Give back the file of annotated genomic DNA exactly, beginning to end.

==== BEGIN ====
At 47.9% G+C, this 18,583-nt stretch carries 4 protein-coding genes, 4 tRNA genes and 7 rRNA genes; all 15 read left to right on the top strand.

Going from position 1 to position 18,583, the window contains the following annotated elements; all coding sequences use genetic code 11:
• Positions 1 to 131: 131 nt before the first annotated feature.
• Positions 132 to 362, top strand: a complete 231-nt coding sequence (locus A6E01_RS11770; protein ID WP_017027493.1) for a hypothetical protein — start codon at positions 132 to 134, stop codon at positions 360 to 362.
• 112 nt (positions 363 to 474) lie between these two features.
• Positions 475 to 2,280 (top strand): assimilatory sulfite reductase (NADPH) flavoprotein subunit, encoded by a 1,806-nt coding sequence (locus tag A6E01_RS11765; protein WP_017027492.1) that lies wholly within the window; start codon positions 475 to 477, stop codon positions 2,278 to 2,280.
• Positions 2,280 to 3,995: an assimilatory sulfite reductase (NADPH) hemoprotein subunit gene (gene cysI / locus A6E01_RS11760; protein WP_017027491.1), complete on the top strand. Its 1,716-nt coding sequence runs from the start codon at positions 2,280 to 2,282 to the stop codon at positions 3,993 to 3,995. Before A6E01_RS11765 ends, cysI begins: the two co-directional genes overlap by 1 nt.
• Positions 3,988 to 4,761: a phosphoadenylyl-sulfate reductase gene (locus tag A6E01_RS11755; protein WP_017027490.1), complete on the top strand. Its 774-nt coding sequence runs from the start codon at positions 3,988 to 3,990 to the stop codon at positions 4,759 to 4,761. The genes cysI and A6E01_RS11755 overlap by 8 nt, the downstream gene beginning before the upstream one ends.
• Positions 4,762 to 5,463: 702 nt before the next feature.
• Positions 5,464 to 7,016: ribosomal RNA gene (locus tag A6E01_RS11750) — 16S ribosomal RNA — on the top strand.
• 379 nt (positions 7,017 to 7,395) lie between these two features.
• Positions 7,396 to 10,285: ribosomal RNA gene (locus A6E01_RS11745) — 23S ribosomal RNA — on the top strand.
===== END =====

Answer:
At 47.9% G+C, this 18,583-nt stretch carries 4 protein-coding genes, 4 tRNA genes and 7 rRNA genes; all 15 read left to right on the top strand.

Going from position 1 to position 18,583, the window contains the following annotated elements; all coding sequences use genetic code 11:
• Positions 1 to 131: 131 nt before the first annotated feature.
• Positions 132 to 362, top strand: a complete 231-nt coding sequence (locus A6E01_RS11770; protein ID WP_017027493.1) for a hypothetical protein — start codon at positions 132 to 134, stop codon at positions 360 to 362.
• 112 nt (positions 363 to 474) lie between these two features.
• Positions 475 to 2,280 (top strand): assimilatory sulfite reductase (NADPH) flavoprotein subunit, encoded by a 1,806-nt coding sequence (locus tag A6E01_RS11765; protein WP_017027492.1) that lies wholly within the window; start codon positions 475 to 477, stop codon positions 2,278 to 2,280.
• Positions 2,280 to 3,995: an assimilatory sulfite reductase (NADPH) hemoprotein subunit gene (gene cysI / locus A6E01_RS11760; protein WP_017027491.1), complete on the top strand. Its 1,716-nt coding sequence runs from the start codon at positions 2,280 to 2,282 to the stop codon at positions 3,993 to 3,995. Before A6E01_RS11765 ends, cysI begins: the two co-directional genes overlap by 1 nt.
• Positions 3,988 to 4,761: a phosphoadenylyl-sulfate reductase gene (locus tag A6E01_RS11755; protein WP_017027490.1), complete on the top strand. Its 774-nt coding sequence runs from the start codon at positions 3,988 to 3,990 to the stop codon at positions 4,759 to 4,761. The genes cysI and A6E01_RS11755 overlap by 8 nt, the downstream gene beginning before the upstream one ends.
• Positions 4,762 to 5,463: 702 nt before the next feature.
• Positions 5,464 to 7,016: ribosomal RNA gene (locus tag A6E01_RS11750) — 16S ribosomal RNA — on the top strand.
• 379 nt (positions 7,017 to 7,395) lie between these two features.
• Positions 7,396 to 10,285: ribosomal RNA gene (locus A6E01_RS11745) — 23S ribosomal RNA — on the top strand.